Physics 427 Lab # 6

Physics 427
Lab # 6
1) Voltage follower
Construct the voltage follower shown below. Verify that Vout = Vin for several voltages.
The major application of a voltage follower is as an impedance buffer. The input
impedance of the follower is very large while its output impedance is very small. The
following experiment will convince you of this.
Charge a 1 F capacitor to 5 volts. (Use a high quality capacitor - i.e., one that doesn’t
have much leakage.) You might mount the capacitor in the breadboard and use
momentary contact with a wire from the +5 V supply to charge the capacitor. Measure
the voltage across the capacitor with a DMM. You should find that the voltage reading
of the DMM decreases with time. Determine approximately how long it takes for the
voltage to decrease to 37% of its initial value.
Now, as shown in the figure below, recharge the capacitor and connect it between V in of
the follower and ground and measure the voltage at Vout using the same DMM. What
happens? Explain how the voltage follower has improved the measurement. Can you
estimate the input impedance of the voltage follower?
2) Summing amplifier
Construct the summing amplifier shown below. Use the following nominal resistance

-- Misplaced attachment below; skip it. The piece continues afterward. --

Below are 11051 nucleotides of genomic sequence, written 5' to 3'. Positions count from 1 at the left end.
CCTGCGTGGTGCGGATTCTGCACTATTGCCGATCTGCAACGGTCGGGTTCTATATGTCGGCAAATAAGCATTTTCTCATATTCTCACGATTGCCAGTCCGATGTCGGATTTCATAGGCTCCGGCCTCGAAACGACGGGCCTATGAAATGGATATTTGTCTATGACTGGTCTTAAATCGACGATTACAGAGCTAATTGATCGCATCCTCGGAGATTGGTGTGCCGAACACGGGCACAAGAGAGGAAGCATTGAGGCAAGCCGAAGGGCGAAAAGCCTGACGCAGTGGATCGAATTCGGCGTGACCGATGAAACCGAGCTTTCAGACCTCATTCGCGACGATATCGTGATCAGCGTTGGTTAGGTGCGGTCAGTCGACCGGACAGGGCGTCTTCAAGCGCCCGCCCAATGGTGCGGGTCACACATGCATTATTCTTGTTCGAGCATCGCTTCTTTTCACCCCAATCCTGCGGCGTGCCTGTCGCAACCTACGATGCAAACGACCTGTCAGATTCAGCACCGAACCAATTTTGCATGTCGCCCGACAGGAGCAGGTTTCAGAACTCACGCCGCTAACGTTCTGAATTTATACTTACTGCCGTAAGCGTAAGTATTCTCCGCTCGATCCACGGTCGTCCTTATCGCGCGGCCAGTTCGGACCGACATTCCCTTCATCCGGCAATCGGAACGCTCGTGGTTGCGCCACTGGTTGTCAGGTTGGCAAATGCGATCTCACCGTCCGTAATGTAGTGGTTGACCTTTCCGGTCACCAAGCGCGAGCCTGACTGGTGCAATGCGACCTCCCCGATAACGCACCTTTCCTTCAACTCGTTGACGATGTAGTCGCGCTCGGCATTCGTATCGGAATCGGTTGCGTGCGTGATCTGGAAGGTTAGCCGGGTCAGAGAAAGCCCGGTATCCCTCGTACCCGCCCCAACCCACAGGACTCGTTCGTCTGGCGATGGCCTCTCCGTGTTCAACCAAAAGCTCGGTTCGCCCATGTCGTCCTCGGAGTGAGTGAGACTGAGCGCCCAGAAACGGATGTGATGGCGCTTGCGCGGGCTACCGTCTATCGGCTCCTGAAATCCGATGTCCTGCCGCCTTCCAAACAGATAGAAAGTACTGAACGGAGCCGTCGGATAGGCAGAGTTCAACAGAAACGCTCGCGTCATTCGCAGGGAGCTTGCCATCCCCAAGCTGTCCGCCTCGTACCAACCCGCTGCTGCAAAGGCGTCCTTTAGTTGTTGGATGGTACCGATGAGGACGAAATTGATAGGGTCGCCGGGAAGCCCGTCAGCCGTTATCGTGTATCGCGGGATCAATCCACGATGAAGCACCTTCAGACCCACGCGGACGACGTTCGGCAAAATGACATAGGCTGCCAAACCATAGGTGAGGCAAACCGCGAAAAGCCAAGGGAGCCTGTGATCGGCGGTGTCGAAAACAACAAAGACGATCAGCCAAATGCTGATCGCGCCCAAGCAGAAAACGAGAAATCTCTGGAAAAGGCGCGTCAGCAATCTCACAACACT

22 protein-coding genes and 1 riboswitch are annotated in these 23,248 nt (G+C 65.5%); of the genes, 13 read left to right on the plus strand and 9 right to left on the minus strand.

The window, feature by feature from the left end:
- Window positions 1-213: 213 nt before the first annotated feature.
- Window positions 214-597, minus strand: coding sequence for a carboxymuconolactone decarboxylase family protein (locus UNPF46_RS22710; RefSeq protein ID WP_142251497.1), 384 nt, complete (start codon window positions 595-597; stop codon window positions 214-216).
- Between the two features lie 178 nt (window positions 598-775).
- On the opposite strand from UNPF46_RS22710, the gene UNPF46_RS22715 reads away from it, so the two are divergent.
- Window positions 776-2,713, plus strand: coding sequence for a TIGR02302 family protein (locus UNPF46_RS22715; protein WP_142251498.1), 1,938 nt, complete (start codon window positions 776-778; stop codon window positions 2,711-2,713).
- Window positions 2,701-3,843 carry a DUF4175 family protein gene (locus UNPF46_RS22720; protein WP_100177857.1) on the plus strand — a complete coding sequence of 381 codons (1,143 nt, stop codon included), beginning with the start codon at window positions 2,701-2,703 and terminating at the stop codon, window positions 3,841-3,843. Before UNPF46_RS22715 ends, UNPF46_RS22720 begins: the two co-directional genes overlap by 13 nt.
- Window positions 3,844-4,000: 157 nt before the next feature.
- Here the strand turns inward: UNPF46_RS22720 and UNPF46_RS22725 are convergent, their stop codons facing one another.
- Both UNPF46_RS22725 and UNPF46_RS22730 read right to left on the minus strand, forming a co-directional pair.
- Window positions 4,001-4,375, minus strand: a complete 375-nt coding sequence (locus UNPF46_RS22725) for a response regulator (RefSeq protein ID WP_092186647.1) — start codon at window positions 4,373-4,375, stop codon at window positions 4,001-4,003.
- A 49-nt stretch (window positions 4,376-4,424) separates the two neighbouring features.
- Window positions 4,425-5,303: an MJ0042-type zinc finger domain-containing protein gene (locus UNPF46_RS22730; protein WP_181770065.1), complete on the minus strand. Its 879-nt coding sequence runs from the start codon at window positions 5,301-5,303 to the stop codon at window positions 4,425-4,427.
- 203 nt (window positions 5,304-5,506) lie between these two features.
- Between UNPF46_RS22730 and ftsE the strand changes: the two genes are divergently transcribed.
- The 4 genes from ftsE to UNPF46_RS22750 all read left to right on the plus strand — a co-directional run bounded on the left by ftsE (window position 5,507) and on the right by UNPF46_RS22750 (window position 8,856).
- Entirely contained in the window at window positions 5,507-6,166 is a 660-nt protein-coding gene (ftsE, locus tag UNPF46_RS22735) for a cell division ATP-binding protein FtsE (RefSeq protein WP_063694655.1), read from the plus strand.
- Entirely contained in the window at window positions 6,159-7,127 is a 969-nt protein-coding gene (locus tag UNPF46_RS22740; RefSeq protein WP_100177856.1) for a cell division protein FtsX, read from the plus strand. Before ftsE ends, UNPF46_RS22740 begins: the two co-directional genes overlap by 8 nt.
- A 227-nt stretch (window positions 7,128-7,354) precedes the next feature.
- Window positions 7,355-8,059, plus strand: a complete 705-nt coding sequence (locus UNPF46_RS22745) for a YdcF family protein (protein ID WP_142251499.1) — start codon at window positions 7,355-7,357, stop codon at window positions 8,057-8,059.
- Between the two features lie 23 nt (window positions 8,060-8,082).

values RF = 100 K, R1 = 1 K, R2 = 10 K. (Be sure to measure the actual resistance
values and use them in all calculations.) The output voltage for this amplifier will be
given by:
Vout = – V1(RF/R1) – V2(RF/R2) = – (100V1 + 10V2)
Connect Frequency Generator # 1 (FG1) to V1 and Frequency Generator # 2 (FG2) to
V2. Set FG1 to produce a 200 Hz sine wave of amplitude 20 millivolts and FG2 to
produce a 2000 Hz sine wave of amplitude 20 mV. Sketch the output waveform. Is the
output waveform equal to – (100V1 + 10V2) ?
Observe the operation of the amplifier for a variety of input frequencies and amplitudes
from FG1 and FG2. Does it perform properly?
Bandwidth of the amplifier
The gain of any amplifier will begin to decrease when the frequency of the input voltage
is increased beyond a certain point. The frequency at which the gain is down to 0.707
of the DC gain (the gain for DC voltages) is called the bandwidth (BW) of the amplifier.
For signal frequencies above the BW, amplifier gain decreases rapidly. (Many
amplifiers also have limited response at low frequencies; but the op-amp in these
circuits does not have this problem, it really works down to zero frequency, which is
Set FG1 to produce a 100 Hz sine wave of amplitude 80 mV and disconnect FG2.
Increase the frequency of FG1 until Vout decreases to 0.707 of its value at 100 Hz.
Record this frequency. This is the BW for a gain of 100.
Set FG2 to produce a 100 Hz sine wave of amplitude 800 mV and disconnect FG1.
Increase the frequency of FG2 until Vout decreases to 0.707 of its value at 100 Hz.
Record this frequency. This is the BW for a gain of 10.
Based on your observations, how does the bandwidth of an amplifier depend on its
gain? Can you make this relationship quantitative?